1913 when Over- town was still called Colored Town, the Lyric is still open today. The proximity of this historic site, and its cultural role, came to mind when Rosen was invited to organize a series of jazz concerts at the Adrienne Arsht Center, barely a mile away. "Miami is a melting pot," says Rosen, "like New York at the beginning of the 20th century. But it's still a first- or second-generation thing; the various different cultures, ethnicities and nationalities haven't had time to fully integrate. We realized that the Performing Arts Center should be a cultural focus, an opportunity to bring it together. So I said, 'Look, there's a common denominator to the music of all the people that live here, and that is drums of Africa. For me, that's the common denominator of the music of the Americas - it's not Mozart, it's not Beethoven, it's not European music it's the drums that came from Africa." Those drums, Rosen says, first arrived during slavery. In the Caribbean they were the basis for calypso music; in Brazil, the foundations of samba and bossa nova; in Cuba and Puerto Rico they were the basis for son, mambo, cha-cha and rumba. "And as we know, here in the United States those drums were the nucleus of blues, jazz, gospel music, rock-and-roll and hip-hop music. They all came from the same root." Rosen says this "shared musical DNA" will give the Jazz Rootsseries an educational aspect, reaching out through the school system "to explain to our young kids the origins of their own music and how it connects to other musical cultures, so they can appreciate other types of music, and ultimately, other cultures as well."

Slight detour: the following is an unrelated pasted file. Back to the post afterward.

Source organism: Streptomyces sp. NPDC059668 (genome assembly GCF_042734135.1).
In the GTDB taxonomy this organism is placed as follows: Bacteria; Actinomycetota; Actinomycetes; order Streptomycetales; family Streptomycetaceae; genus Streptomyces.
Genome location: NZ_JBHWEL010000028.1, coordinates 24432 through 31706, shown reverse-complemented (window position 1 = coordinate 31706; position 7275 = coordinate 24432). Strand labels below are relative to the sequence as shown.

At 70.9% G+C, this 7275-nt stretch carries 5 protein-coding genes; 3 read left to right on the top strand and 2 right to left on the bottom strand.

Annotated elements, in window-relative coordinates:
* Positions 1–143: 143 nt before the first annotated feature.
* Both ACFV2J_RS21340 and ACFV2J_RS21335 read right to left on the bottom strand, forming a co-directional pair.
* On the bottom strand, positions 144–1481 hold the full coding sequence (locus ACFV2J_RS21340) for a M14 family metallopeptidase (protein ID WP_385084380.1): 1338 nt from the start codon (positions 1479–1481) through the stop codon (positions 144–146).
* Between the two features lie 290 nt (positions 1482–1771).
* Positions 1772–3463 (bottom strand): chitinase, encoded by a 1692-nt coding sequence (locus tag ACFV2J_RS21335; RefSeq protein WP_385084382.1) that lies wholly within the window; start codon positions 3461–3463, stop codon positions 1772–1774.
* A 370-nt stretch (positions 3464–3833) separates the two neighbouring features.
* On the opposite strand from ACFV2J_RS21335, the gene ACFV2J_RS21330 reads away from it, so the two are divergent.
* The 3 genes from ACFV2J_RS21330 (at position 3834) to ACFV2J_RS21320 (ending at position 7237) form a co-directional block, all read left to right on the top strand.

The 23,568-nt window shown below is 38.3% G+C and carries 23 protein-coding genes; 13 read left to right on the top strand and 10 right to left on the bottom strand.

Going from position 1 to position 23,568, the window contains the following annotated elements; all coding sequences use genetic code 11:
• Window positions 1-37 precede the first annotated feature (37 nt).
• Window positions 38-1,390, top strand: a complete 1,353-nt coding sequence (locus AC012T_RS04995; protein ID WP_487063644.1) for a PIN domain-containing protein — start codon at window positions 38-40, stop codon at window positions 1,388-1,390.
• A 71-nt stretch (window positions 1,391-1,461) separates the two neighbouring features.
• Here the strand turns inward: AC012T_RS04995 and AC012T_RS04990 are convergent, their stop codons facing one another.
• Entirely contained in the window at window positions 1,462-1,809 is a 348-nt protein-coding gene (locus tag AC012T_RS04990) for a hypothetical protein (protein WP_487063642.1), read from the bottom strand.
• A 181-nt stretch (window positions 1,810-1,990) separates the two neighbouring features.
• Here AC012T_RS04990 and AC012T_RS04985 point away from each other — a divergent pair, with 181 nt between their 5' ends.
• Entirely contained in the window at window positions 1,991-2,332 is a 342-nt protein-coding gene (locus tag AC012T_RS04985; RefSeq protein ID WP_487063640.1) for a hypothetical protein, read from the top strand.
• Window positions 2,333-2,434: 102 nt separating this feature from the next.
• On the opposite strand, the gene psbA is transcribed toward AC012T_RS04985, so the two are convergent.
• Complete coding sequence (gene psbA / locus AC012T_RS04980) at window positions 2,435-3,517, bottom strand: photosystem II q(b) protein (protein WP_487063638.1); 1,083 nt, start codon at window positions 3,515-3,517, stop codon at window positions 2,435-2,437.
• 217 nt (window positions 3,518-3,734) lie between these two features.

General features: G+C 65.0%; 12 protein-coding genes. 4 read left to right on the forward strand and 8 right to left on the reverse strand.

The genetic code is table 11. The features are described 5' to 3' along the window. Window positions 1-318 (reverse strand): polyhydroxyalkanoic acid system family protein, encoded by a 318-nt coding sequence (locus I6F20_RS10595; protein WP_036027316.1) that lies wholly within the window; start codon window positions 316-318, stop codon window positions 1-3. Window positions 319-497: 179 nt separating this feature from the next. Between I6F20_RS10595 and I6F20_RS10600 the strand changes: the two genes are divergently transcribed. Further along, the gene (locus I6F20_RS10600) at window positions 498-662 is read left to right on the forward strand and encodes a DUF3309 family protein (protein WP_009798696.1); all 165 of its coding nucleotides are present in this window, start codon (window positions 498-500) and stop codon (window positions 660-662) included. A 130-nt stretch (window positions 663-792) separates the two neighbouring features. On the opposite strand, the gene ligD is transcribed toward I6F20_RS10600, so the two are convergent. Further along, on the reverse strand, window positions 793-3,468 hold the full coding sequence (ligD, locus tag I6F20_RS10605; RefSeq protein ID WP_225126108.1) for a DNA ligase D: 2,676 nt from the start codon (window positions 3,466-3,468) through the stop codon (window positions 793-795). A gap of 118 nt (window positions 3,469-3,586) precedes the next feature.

Working with Shelly Berg, the recently appointed Dean of the Frost School of Music at University of Miami, the Jazz Rootsseries ties into U.M.'s new musical curriculum for the city's educational system. Due to be introduced to middle schools and high schools this year, the new curriculum will make explicit the links between music and culture. "It's not just for kids who play instruments, but also kids in English and history classes, so they all understand the connection," he says. Similarly, Rosen has put together a free Jazz Roots CD to be distributed to all Miami-Dade schools, featuring 18 tracks that relate directly to the curricular theme. "Teachers will be able to play the CD to the class and connect these dots, show how they work together." Finally, the program will reach out to the 900-plus Miami-Dade pupils who currently play in various school bands and offer them free tickets. Before every concert, 150 young Miami musicians will attend sound checks and rehearsals, meet the artists and take a master class in the Arsht Center's classrooms before being taken to dinner and attending the concert. "I don't know any other city that has done anything this profound to stimulate music in its culture," Rosen says. "This will have far-reaching effects." And the city's musical explosion? "The conditions are right. You already have the different cultures rubbing up against each other, and eventually that fuels something new and vibrant. Out of that cultural clash, artists and musicians put the pieces back together and synthesize something new, something beautiful and relevant to the times," says Rosen. "All it needs is a spark."


Rosen's lineup for JAZZ ROOTS at the Adrienne Arsht Center will include, from left: Arturo Sandoval; Sonny Rollinsl Eliane Elias.